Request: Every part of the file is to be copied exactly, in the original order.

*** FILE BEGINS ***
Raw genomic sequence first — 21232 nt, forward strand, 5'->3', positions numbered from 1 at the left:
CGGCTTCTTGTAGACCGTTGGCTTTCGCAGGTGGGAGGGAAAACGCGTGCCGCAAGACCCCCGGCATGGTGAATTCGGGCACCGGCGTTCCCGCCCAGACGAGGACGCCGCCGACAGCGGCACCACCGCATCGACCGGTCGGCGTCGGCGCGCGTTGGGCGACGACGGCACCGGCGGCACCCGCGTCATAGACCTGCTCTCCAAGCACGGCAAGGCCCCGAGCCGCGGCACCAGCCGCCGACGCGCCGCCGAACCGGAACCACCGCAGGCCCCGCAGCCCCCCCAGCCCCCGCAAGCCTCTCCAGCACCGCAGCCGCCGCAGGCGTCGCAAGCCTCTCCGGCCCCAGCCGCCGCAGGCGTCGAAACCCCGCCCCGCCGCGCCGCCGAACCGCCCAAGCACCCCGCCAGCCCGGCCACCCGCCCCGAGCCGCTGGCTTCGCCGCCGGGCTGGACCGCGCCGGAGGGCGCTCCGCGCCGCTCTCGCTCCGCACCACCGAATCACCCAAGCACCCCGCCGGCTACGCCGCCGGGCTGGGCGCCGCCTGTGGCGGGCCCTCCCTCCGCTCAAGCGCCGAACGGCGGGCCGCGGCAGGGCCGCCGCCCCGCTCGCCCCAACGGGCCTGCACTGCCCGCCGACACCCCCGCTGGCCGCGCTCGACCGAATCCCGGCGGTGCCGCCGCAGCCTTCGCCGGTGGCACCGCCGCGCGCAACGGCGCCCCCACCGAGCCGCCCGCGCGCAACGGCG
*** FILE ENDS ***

Raw genomic sequence first — 21232 nt, forward strand, 5'->3', positions numbered from 1 at the left:
CGGCTTCTTGTAGACCGTTGGCTTTCGCAGGTGGGAGGGAAAACGCGTGCCGCAAGACCCCCGGCATGGTGAATTCGGGCACCGGCGTTCCCGCCCAGACGAGGACGCCGCCGACAGCGGCACCACCGCATCGACCGGTCGGCGTCGGCGCGCGTTGGGCGACGACGGCACCGGCGGCACCCGCGTCATAGACCTGCTCTCCAAGCACGGCAAGGCCCCGAGCCGCGGCACCAGCCGCCGACGCGCCGCCGAACCGGAACCACCGCAGGCCCCGCAGCCCCCCCAGCCCCCGCAAGCCTCTCCAGCACCGCAGCCGCCGCAGGCGTCGCAAGCCTCTCCGGCCCCAGCCGCCGCAGGCGTCGAAACCCCGCCCCGCCGCGCCGCCGAACCGCCCAAGCACCCCGCCAGCCCGGCCACCCGCCCCGAGCCGCTGGCTTCGCCGCCGGGCTGGACCGCGCCGGAGGGCGCTCCGCGCCGCTCTCGCTCCGCACCACCGAATCACCCAAGCACCCCGCCGGCTACGCCGCCGGGCTGGGCGCCGCCTGTGGCGGGCCCTCCCTCCGCTCAAGCGCCGAACGGCGGGCCGCGGCAGGGCCGCCGCCCCGCTCGCCCCAACGGGCCTGCACTGCCCGCCGACACCCCCGCTGGCCGCGCTCGACCGAATCCCGGCGGTGCCGCCGCAGCCTTCGCCGGTGGCACCGCCGCGCGCAACGGCGCCCCCACCGAGCCGCCCGCGCGCAACGGCG